Last month, members of the global financial and political elite listened with rapt attention as George Soros, the famed money manager and purported champion of “open” societies, blasted “mafia states” like Russia and his native Hungary, while also criticizing US President Donald Trump, with Soros admitting that his “goal in the United States” for this year’s midterm election was “to reestablish a functioning two-party system”…
Economist John Williams sat down with ‘s Greg Hunter to discuss the dire state of the dollar and United States…
Indeed, octogenarian Soros is showing no signs of dialing back his meddling in the affairs of European nations, and the US as well. And nowhere has his interference been more visible than in Hungary, where his former protege Viktor Orban has sought to close the country’s borders to intruding refugees – a decision that has enraged Soros, who recently dedicated most of his eleven-figure fortune to erasing all national boundaries via his “Open Society” foundations.
After declaring Hungary “a mafia state” last summer and suggesting that he will do everything in his power to remove Orban from power, the country’s ruling party has engaged in a heated propaganda battle against Soros and his agents that has included erecting anti-Soros billboard messages around the country.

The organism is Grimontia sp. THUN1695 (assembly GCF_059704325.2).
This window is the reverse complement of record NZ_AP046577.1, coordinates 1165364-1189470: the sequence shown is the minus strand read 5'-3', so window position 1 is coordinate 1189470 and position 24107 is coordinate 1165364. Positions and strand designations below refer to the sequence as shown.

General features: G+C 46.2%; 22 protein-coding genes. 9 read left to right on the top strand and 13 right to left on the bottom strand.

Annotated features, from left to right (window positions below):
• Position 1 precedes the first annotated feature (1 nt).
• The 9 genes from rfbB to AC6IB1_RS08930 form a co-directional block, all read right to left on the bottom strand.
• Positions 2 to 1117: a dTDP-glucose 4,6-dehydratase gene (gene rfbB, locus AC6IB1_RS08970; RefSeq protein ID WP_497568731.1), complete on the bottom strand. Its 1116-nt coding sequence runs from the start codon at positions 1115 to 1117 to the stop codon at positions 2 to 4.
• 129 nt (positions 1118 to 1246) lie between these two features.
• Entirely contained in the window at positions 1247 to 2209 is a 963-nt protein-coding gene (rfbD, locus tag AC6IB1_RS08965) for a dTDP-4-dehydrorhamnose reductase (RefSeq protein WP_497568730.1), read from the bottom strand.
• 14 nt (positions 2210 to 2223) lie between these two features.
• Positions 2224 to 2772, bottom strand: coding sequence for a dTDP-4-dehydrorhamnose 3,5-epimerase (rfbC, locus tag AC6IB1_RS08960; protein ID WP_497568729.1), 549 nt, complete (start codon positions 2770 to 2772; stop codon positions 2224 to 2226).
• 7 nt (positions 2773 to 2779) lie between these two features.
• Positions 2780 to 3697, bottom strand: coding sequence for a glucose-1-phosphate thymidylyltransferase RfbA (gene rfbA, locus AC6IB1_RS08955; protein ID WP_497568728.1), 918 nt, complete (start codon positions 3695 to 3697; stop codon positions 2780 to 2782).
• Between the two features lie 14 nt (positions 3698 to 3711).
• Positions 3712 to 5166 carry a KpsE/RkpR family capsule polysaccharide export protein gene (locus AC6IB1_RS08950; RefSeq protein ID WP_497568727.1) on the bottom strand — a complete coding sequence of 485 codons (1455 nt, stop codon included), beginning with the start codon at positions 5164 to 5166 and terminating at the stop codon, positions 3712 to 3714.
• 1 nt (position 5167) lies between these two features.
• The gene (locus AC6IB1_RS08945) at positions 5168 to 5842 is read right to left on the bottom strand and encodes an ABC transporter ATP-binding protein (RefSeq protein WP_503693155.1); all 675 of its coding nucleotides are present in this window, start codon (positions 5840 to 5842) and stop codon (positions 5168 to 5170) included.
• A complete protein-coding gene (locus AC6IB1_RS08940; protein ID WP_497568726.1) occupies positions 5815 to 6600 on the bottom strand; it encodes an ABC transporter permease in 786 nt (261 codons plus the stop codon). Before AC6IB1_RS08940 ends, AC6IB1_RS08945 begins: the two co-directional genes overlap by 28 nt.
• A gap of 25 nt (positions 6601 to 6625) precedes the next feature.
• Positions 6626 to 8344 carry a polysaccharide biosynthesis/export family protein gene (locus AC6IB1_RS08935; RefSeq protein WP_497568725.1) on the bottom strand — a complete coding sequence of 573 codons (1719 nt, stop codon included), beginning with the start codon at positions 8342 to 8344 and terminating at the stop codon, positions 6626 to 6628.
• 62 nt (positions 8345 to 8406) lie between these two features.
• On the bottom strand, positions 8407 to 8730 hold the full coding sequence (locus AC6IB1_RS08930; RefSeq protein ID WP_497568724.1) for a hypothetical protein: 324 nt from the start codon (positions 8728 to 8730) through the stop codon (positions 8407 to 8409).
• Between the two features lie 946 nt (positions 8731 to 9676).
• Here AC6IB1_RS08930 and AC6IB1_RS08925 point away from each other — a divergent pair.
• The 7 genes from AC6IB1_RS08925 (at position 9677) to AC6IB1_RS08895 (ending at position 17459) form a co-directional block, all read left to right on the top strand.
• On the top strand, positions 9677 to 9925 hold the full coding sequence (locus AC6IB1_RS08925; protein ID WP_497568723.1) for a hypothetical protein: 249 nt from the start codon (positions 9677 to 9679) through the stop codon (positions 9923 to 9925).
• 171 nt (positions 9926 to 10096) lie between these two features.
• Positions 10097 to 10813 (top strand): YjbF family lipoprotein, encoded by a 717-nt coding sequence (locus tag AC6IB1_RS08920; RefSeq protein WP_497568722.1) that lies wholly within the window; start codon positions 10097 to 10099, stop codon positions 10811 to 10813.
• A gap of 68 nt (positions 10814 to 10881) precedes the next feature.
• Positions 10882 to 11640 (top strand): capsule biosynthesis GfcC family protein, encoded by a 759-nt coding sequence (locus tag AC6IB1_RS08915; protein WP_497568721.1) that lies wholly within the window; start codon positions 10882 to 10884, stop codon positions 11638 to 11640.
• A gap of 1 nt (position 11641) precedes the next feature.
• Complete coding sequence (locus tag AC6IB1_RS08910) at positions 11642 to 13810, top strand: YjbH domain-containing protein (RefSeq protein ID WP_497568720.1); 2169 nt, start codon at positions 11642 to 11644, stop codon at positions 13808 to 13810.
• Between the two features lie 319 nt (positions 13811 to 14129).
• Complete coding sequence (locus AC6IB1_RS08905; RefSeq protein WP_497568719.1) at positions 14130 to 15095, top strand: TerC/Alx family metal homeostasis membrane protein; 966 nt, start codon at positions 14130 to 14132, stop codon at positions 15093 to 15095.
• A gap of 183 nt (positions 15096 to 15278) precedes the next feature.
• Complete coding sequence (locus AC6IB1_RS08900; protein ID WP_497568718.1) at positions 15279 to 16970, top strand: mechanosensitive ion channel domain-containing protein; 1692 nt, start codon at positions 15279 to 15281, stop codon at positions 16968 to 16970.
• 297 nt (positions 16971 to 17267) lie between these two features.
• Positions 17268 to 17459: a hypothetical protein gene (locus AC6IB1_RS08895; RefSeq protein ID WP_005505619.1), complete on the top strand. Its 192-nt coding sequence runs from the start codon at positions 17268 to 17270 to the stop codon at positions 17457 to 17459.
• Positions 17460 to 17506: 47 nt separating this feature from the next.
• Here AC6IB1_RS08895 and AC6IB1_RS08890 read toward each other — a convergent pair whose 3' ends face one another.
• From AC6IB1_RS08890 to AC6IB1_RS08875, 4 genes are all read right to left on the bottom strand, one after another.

Now, that battle is escalating as Orban and his party are gearing up for national elections in April. As Reuters reported Wednesday, the country’s nationalist government introduced legislation to empower the country’s interior minister to ban NGOs – like those funded by Soros – that support policies that might compromise national security – policies like open borders and unrestricted immigration.
The bill would impose a 25% tax on NGOs that back migration that are operating in Hungary…
The bill, submitted to parliament late on Tuesday, is a key part of Prime Minister Viktor Orban’s anti-immigration campaign targeting U.S. financier George Soros whose philanthropy aims to bolster liberal and open-border values in eastern Europe.
The government says the bill, which would also impose a 25 percent tax on foreign donations to NGOs that back migration in Hungary, is meant to deter illegal immigration Orban says is eroding European stability and has been stoked in part by Soros.
Hungary and Poland are both under nationalist governments that have clashed with the European Union leadership in Brussels over their perceived authoritarian drift deviating from EU standards on democracy and rule of law.
But Orban’s message, championing conservative Christian beliefs and rejecting multiculturalism, has gone down well with Hungarian voters and his Fidesz party is expected to secure a third straight term in a general election due on April 8.
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